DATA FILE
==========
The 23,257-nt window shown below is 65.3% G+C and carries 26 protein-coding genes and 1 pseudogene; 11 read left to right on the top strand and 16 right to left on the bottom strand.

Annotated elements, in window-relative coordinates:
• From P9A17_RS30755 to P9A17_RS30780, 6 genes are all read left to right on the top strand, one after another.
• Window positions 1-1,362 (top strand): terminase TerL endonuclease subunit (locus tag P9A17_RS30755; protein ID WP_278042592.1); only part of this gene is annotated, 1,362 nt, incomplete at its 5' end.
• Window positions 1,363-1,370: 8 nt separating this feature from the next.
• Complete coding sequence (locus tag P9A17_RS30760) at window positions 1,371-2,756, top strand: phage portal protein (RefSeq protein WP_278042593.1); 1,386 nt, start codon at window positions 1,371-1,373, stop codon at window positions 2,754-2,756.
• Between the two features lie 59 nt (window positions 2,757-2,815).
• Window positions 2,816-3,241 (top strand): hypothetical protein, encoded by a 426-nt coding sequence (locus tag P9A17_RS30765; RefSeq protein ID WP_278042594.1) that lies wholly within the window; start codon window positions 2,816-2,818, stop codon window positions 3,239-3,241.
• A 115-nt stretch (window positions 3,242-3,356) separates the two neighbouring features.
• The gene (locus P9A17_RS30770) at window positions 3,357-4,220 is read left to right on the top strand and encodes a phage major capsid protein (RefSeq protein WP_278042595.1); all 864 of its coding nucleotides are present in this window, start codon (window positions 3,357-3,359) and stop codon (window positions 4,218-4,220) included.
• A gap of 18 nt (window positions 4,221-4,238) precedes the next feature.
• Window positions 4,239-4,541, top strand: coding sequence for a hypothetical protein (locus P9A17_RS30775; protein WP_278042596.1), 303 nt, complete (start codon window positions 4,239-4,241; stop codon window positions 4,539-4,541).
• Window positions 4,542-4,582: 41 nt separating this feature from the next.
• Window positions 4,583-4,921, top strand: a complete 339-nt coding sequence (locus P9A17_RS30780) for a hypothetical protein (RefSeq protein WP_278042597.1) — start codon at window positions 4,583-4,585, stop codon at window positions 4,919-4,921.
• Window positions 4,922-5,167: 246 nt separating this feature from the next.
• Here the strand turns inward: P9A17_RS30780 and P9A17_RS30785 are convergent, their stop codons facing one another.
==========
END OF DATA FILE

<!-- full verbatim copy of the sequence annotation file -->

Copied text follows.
The 23,257-nt window shown below is 65.3% G+C and carries 26 protein-coding genes and 1 pseudogene; 11 read left to right on the top strand and 16 right to left on the bottom strand.

Annotated elements, in window-relative coordinates:
• From P9A17_RS30755 to P9A17_RS30780, 6 genes are all read left to right on the top strand, one after another.
• Window positions 1-1,362 (top strand): terminase TerL endonuclease subunit (locus tag P9A17_RS30755; protein ID WP_278042592.1); only part of this gene is annotated, 1,362 nt, incomplete at its 5' end.
• Window positions 1,363-1,370: 8 nt separating this feature from the next.
• Complete coding sequence (locus tag P9A17_RS30760) at window positions 1,371-2,756, top strand: phage portal protein (RefSeq protein WP_278042593.1); 1,386 nt, start codon at window positions 1,371-1,373, stop codon at window positions 2,754-2,756.
• Between the two features lie 59 nt (window positions 2,757-2,815).
• Window positions 2,816-3,241 (top strand): hypothetical protein, encoded by a 426-nt coding sequence (locus tag P9A17_RS30765; RefSeq protein ID WP_278042594.1) that lies wholly within the window; start codon window positions 2,816-2,818, stop codon window positions 3,239-3,241.
• A 115-nt stretch (window positions 3,242-3,356) separates the two neighbouring features.
• The gene (locus P9A17_RS30770) at window positions 3,357-4,220 is read left to right on the top strand and encodes a phage major capsid protein (RefSeq protein WP_278042595.1); all 864 of its coding nucleotides are present in this window, start codon (window positions 3,357-3,359) and stop codon (window positions 4,218-4,220) included.
• A gap of 18 nt (window positions 4,221-4,238) precedes the next feature.
• Window positions 4,239-4,541, top strand: coding sequence for a hypothetical protein (locus P9A17_RS30775; protein WP_278042596.1), 303 nt, complete (start codon window positions 4,239-4,241; stop codon window positions 4,539-4,541).
• Window positions 4,542-4,582: 41 nt separating this feature from the next.
• Window positions 4,583-4,921, top strand: a complete 339-nt coding sequence (locus P9A17_RS30780) for a hypothetical protein (RefSeq protein WP_278042597.1) — start codon at window positions 4,583-4,585, stop codon at window positions 4,919-4,921.
• Window positions 4,922-5,167: 246 nt separating this feature from the next.
• Here the strand turns inward: P9A17_RS30780 and P9A17_RS30785 are convergent, their stop codons facing one another.